I blame my parents

…for introducing me to true crime.

My obsession interest in True Crime started when I was very young with Unsolved Mysteries. My parents, sci-fi nerds and horror movie buffs who spent most nights watching The X-Files and Tales from the Crypt, were avid watchers of Unsolved Mysteries. My brother, sister, and I would join them, guessing what may have happened to the man’s missing wife or the hitchhiker that never made it to his destination. When I was older, my mother would introduce me to the shows she liked to watch, such as America’s Most Wanted and I Survived.

Continue reading I blame my parents

My Time Living in South Korea During the Pandemic

Monday, February 24, 2020. Seoul, South Korea. We got word that all afternoon classes for our elementary students had been cancelled. It wasn’t too unexpected though. Parents had slowly been withdrawing their children from our English academy since the first cases of “the Wuhan Coronavirus” had been reported on the peninsula. But this day would be the start of my fears.

Continue reading My Time Living in South Korea During the Pandemic

Wrong Place, Wrong Time


I can’t bring myself anywhere. With or without a pandemic, I want to find the worst in my safe haven.

It’s too hot.

The humidity is suffocating me.

The people are annoyingly carefree.

Why can’t the Postmates driver find my house?

Why did I leave Seoul to come back to this?

Anxiety. Panic. Orchestra of internal screaming commence.

Self-isolation has brought the worst out of me.

Nothing I do and nothing anyone else is doing can make me feel at peace.

I feel unfamiliar with one of the most familiar places I’ve ever lived, and I’m fighting the urge to leap back into the fire that is a new city. But, this isn’t the right time to allow anxiety to consume me. I think that the whole world is feeling self-doubt run through their veins as if they have the whole world on their shoulders.

This just isn’t the right place or the right time.

Shall we all move to Mars?



Photo by Suhairy Tri Yadhi from Pexels

All About Avocados : My Review of AVOME 아보미 in Seoul

You can take the girl out of Texas, but you can’t take the Texas out of the girl.

I miss my breakfast tacos, a very special Doberman, and all those evenings drinking with my roomie on the back porch.

But what I miss the most are the 50¢ Hass avocados (roughly 500원).

Because avocados in South Korea are ridiculously expensive. When I do find them, they are few and far between (in season), and when I find them, they can be upwards of 4,000 won each (roughly $3.50).

Avocado isn’t necessarily uncommon in restaurants in Seoul. But a restaurant whose main ingredient is avocado is.

Continue reading All About Avocados : My Review of AVOME 아보미 in Seoul

Adventures in Gyeonggi-Do

blueberry tart_uijeongbu
Not in this post, but fancy food like this kickstarted my interest in traveling more to eat delicious things during my mourning process.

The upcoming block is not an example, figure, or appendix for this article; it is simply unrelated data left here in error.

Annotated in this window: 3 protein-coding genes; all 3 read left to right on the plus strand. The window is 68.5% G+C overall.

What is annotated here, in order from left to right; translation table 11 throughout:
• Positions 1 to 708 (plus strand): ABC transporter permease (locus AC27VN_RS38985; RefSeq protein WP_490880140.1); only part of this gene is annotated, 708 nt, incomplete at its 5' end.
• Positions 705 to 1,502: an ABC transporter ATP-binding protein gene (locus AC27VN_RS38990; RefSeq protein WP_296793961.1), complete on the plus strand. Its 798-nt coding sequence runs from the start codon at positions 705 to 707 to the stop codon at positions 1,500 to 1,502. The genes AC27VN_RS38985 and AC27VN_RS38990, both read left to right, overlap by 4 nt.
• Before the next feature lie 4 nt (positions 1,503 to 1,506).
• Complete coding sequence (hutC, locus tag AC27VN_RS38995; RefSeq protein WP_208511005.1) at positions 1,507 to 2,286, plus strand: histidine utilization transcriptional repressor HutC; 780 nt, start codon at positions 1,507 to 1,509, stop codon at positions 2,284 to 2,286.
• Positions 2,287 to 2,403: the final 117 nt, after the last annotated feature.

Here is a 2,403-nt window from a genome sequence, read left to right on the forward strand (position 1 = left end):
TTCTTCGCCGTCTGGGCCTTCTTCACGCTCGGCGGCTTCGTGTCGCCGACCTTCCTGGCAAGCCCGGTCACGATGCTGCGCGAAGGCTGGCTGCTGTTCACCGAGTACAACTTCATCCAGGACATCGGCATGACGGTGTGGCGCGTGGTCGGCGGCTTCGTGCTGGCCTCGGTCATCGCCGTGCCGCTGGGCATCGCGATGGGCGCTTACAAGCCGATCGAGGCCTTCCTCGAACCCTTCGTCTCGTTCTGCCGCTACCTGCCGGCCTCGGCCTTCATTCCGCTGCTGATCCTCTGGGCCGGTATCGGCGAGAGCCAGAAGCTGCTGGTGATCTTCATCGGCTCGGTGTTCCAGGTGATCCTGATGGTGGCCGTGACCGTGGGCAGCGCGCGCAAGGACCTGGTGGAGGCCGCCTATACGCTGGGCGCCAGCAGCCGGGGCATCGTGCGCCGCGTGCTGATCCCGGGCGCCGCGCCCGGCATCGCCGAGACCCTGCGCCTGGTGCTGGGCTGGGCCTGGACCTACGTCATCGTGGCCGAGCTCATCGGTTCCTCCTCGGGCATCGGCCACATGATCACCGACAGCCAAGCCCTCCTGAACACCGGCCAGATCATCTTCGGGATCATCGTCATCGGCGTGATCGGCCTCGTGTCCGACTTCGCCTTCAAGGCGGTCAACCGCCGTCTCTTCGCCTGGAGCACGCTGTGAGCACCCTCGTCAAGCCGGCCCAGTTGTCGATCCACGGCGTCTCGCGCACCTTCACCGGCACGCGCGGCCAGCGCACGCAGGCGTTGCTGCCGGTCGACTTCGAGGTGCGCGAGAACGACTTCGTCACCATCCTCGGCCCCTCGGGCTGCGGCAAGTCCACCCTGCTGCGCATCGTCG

One of the many aspects of grieving the death of a loved one is that there is no guidebook. You lose sleep. You eat less. And you are probably more prone to developing an addiction. Mine has become drinking coffee and eating desserts and then blogging about it.

My point is every single person will grieve differently, and for me the more I got out of my space and out of my head, the better I was able to grieve.

In the weeks following my mother’s death, I made it my weekly goal to leave my house and explore the land that I currently reside in. South Korea is the first and only country I have been to outside of the U.S., and maybe this is why I love exploring it as often as I do. Even more so as I was hopscotching my way through the however many stages of grief I’m supposed to be going through.

Now, if you are terrified of leaving your comforting zone, or the zone that includes speaking mostly in your native tongue, then exploring the smaller Korean cities may be intimidating. I removed that bone from my body during my first year here. Visiting a city where riding a scooter is more the norm because of the lack of public transportation and where this is only one pharmacy, you feel like you can take on almost any city.

But, for my first grieving-process-habit-adventure-thing, I headed to a city not too far from the northeastern corner of Seoul, the city of Uijeongbu (의정부시).

Looking out the front window of the commuter train on the Uijeongbu line.


A.k.a. the city whose name is hard to pronounce thanks the oo-ee sound (의) at the beginning, where the popular army stew (부대찌개) originated from, and the city where the plot of the famous show M*A*S*H takes place.


Now, if you are like me and used to seeing the skyscrapers and high rises of the metropolitan areas of Korea, then you might be curious to see the seemingly untouched areas of this city.

Overall, I am glad I visited and experienced a new city. And ate a badass blueberry tart made by a badass chef as a result.